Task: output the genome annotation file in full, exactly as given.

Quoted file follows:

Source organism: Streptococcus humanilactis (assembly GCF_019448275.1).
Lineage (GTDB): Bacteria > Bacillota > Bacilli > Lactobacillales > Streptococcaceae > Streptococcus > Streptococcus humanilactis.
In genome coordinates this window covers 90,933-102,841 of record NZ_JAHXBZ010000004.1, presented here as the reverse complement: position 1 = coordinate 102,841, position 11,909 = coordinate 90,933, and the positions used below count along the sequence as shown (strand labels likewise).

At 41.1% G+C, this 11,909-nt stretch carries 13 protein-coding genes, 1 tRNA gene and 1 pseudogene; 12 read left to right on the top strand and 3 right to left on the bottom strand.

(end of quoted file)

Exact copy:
Source organism: Streptococcus humanilactis (assembly GCF_019448275.1).
Lineage (GTDB): Bacteria > Bacillota > Bacilli > Lactobacillales > Streptococcaceae > Streptococcus > Streptococcus humanilactis.
In genome coordinates this window covers 90,933-102,841 of record NZ_JAHXBZ010000004.1, presented here as the reverse complement: position 1 = coordinate 102,841, position 11,909 = coordinate 90,933, and the positions used below count along the sequence as shown (strand labels likewise).

At 41.1% G+C, this 11,909-nt stretch carries 13 protein-coding genes, 1 tRNA gene and 1 pseudogene; 12 read left to right on the top strand and 3 right to left on the bottom strand.